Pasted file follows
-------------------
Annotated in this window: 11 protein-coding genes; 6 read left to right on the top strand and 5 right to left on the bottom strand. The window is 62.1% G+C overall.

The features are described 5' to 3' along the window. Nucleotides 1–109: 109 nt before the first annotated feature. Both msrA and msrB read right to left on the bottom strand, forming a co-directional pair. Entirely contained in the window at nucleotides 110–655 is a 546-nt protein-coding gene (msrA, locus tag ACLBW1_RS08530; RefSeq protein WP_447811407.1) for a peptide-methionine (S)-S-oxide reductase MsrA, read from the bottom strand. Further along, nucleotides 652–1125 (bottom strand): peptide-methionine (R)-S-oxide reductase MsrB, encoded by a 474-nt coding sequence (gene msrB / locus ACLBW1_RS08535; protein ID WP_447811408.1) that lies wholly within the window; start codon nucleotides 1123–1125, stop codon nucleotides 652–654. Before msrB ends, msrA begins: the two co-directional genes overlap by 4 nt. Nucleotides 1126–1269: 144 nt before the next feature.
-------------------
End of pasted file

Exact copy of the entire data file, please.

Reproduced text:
Annotated in this window: 11 protein-coding genes; 6 read left to right on the top strand and 5 right to left on the bottom strand. The window is 62.1% G+C overall.

The features are described 5' to 3' along the window. Nucleotides 1–109: 109 nt before the first annotated feature. Both msrA and msrB read right to left on the bottom strand, forming a co-directional pair. Entirely contained in the window at nucleotides 110–655 is a 546-nt protein-coding gene (msrA, locus tag ACLBW1_RS08530; RefSeq protein WP_447811407.1) for a peptide-methionine (S)-S-oxide reductase MsrA, read from the bottom strand. Further along, nucleotides 652–1125 (bottom strand): peptide-methionine (R)-S-oxide reductase MsrB, encoded by a 474-nt coding sequence (gene msrB / locus ACLBW1_RS08535; protein ID WP_447811408.1) that lies wholly within the window; start codon nucleotides 1123–1125, stop codon nucleotides 652–654. Before msrB ends, msrA begins: the two co-directional genes overlap by 4 nt. Nucleotides 1126–1269: 144 nt before the next feature.